Airport restaurant locations deliver high traffic and a captive audience. No wonder restaurant operators are eager to expand their brands there. But not just any brand will do.
You wouldn’t choose an airport location for your first restaurant, but it makes plenty of sense for subsequent ones. That’s what convinced Iron Chef Michael Symon to put his Bar Symon concept into the Pittsburgh airport and rapper/actor/restaurant owner Ludacris (real name: Chris Bridges) to open the straightforwardly named Chicken N Beer at the Atlanta airport.
These two join a relative handful of independent operators who have learned how to play the airport game. Restaurant opportunities in airports don’t come along very often, so you have to be ready to pounce when they do. That means figuring out beforehand who the concession holders at a particular airport are and what business and political considerations must be addressed before you open up shop.
It’s worth doing. Many strong local and regional operators have found success by opening a version of their existing concept at an airport, as have a handful of celebrity chefs. As more airport authorities show interest in improving their once-stodgy food offerings, more openings are or will be coming up.
Cleveland-based Symon had multiple established concepts to pick from for Pittsburgh. His options were Lola (fine dining), Roast (meat-centric fine dining), Lolita (a hip neighborhood spot) and B-Spot (super-casual specialty burgers, with four locations already). But he didn’t choose any of these. Instead, he’s resurrecting Bar Symon, his only failed concept.
Bar Symon served high-quality comfort food with a twist in a neighborhood tavern, all of it set in a shopping center in Cleveland’s far western suburbs. Of all his operations, he once said, “it’s probably the best reflection of me as a person, the food I like to eat and the kind of place I like to hang out in.”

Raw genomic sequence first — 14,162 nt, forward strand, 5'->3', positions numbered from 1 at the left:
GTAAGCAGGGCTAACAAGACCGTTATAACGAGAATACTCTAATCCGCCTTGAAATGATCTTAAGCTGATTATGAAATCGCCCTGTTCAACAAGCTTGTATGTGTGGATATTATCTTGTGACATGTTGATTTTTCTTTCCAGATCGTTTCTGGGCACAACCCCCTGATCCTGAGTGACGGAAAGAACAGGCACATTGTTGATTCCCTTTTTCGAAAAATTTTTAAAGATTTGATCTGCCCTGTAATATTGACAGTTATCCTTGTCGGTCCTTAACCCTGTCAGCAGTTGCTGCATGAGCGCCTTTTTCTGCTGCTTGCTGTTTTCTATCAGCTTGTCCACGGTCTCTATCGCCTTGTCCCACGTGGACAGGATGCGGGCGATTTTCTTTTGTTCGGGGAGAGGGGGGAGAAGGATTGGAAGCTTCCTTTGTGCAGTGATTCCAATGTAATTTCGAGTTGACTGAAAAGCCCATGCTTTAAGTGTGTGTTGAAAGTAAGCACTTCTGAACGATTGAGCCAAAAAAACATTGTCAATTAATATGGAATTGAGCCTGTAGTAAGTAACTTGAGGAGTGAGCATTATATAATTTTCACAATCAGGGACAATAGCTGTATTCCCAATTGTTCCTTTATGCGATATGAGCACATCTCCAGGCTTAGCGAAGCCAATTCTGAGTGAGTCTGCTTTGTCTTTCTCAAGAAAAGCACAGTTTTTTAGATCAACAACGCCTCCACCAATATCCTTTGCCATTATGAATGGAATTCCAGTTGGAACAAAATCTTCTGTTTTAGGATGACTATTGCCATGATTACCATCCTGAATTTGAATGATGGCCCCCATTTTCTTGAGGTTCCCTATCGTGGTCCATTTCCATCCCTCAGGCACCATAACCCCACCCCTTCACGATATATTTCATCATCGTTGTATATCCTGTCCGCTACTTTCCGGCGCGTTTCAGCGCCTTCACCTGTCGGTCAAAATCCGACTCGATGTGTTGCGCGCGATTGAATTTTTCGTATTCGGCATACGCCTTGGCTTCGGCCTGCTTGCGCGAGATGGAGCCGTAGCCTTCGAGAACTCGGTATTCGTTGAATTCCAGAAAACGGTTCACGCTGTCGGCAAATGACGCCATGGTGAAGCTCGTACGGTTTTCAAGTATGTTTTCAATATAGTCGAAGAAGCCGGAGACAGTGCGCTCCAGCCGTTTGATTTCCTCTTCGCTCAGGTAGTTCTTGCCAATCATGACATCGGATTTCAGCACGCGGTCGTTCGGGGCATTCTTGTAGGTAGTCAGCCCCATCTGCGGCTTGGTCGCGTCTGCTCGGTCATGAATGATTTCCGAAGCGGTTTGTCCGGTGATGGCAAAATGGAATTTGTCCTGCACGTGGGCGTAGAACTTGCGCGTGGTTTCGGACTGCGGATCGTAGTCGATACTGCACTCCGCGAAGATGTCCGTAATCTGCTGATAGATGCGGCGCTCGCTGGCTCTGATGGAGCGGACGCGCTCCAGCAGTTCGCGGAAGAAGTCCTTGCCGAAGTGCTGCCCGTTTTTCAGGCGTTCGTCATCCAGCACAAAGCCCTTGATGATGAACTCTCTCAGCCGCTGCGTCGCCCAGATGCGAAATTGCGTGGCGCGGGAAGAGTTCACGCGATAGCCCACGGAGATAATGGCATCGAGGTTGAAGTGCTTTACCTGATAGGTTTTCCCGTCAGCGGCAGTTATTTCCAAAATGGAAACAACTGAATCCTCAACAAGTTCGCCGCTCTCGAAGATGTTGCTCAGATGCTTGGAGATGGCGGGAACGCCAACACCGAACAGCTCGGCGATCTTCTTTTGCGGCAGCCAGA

Bar Symon was a success with critics and was popular with those who were able to figure out how to find it. In the end, location doomed the 9,500 sq. ft. operation, which closed in the fall of 2010 after a two-year run.
But Bar Symon is the type of operation that makes sense for an airport location. Symon’s daily appearances on ABC’s “The Chew” ensure that many of the eight million-plus passengers who come through Pittsburgh International airport each year will give Bar Symon a try.
Ludacris had a four-year run as a partner in the now-shuttered Straits Atlanta in Midtown Atlanta. The restaurant was a celebrity magnet that served Singaporean cuisine. But even though he owns the building that housed Straits, he’s eager to try a new concept—named Chicken N Beer, also the title of his 2003 album—in a new location: Concourse D of the Atlanta airport.
“As I continue to learn and evolve as a businessman, I am extremely excited to put my restaurateur footprint into a new venture inside the busiest international airport in the United States,” the two-time Grammy winner said in a prepared statement. “Straits was a great segue into the industry and with Chicken N Beer I can create my own concept. I look forward to expanding my creativity and driving to a much higher plane.”
Chicken N Beer aims to put a local twist on comfort foods and serve plenty of craft beers. So does Bar Symon. Airport governing bodies seem to be saying they want something other than another fast food place or watered-down casual dining satellite operation to offer the traveling public. If you think your operation would work in an airport location, start making your connections today. Partnering with a celebrity, culinary or otherwise, might be a good place to start.